Since 1955 a policeman's lot had been depicted as a happy one by the BBC's 'community copper' series Dixon of Dock Green. But when Z Cars came along in 1962, television finally got the chance to show the British public a different outlook altogether.
When in 1962 the writer Troy Kennedy Martin was confined to bed with mumps, he decided to pass his time listening in to the police wavelength on his radio. What he heard was a far cry from what was being depicted on television. As a result he created Z Cars, a series set on Merseyside at a time when Liverpool was on the verge of significant social changes. To combat the growing crime wave policemen were taken off the beat and placed in fast response vehicles, the 'Z Cars' of the series title (so called because the cars were Ford Zephyrs), and put on patrol around the old district of Seaport and the modern 'high rise' development of Kirkby Newtown.
Developed with the help of documentarists Elwyn Jones and Robert Barr the programme didn't simply concern itself with the cops versus robbers format, but showed the day to day lives of the policemen themselves, depicting them as fallible human beings capable of gambling, drinking, and most controversially of all, wife beating. Like The Sweeney over a decade later, Z-Cars mirrored the social changes of its era and bravely dared to push the envelope of the dramatic depiction of the police and their role in a rapidly changing society, to starkly realistic new heights. It was a brave move on the part of both Kennedy Martin and the BBC, but one which paid off handsomely. The Police Federation complained bitterly about the content, but within two months of the show going on air it was attracting an average audience of 14 million viewers.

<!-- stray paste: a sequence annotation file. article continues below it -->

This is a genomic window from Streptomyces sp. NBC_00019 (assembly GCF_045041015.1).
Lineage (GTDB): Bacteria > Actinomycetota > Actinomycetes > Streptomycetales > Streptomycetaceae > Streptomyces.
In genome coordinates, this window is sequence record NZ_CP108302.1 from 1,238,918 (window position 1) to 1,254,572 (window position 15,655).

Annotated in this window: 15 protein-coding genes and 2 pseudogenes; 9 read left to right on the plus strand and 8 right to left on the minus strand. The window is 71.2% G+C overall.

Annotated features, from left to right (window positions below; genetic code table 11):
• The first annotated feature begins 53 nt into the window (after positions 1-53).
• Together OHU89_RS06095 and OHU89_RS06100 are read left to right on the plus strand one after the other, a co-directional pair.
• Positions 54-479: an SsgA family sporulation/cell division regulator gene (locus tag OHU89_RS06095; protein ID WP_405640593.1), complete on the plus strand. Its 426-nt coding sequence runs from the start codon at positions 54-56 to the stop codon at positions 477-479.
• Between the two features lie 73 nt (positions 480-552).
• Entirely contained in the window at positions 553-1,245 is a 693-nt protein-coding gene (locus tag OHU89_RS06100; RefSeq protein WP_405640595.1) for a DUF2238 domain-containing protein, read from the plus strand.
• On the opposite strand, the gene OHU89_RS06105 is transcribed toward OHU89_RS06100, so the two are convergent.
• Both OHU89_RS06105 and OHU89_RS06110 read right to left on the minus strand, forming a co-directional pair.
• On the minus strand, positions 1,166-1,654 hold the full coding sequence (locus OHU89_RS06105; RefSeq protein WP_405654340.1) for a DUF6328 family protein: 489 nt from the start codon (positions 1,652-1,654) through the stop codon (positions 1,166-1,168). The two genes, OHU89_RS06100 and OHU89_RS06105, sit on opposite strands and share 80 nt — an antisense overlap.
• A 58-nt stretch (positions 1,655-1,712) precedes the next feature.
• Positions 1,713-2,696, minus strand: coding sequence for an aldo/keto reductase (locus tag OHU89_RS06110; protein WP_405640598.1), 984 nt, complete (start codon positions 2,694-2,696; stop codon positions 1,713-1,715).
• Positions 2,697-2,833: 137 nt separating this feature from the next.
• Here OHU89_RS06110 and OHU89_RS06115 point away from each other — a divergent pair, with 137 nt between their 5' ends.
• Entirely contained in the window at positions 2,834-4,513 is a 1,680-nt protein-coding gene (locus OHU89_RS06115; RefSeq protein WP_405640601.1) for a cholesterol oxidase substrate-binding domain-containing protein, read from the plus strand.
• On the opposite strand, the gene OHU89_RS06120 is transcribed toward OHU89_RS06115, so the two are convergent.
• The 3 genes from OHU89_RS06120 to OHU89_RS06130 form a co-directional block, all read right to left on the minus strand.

The stars of the show became household names, Brian Blessed as PC 'Fancy Smith' drove Z-Victor 1, whilst later additions to the regular cast included Colin Welland and Leonard Rossiter. Stratford Johns as the no-nonsense Charlie Barlow, a superior officer not adverse to pounding his suspects into submission, and Frank Windsor as his gentler sidekick John Watt, were given their own series in 1966, Softly, Softly, which saw them head off to form the Regional Crime Squad. Guest stars also went on to successful careers and included John Thaw, Judi Dench, Alison Steadman, Kenneth Cope, George Sewell, Joss Ackland, Ralph Bates and Patrick Troughton.
The series continued until 1978 but by this time it was beginning to face competition from US imports such as Kojak, Hawaii Five-0, and Starsky and Hutch. The new generation of all action, car chasing, door kicking format was in vogue, and in Britain the new kids on the block were the men of the Flying Squad; The Sweeney. Somewhat ironically, given that Z Cars had undoubtedly paved the way for the brutally realistic success of his cousin's (Ian Kennedy Martin) later creation, Troy Kennedy Martin branded The Sweeney in his book Crimewriters, as: "...a world of vanity and self-mockery." Accusations similar to those that he himself had experienced during the early days of his own creation's success.
Just like Z Cars had made 'Dixon' look old and dated so The Sweeney had the same effect on a show that had, by the late 1970's, very much outlived what public taste was now demanding, and in 1978 it became a case of 'Z-Victor One, out!'
Published on February 13th, 2019. Written by Laurence Marcus "Z Victor One, are you receiving?" (2000) for Television Heaven.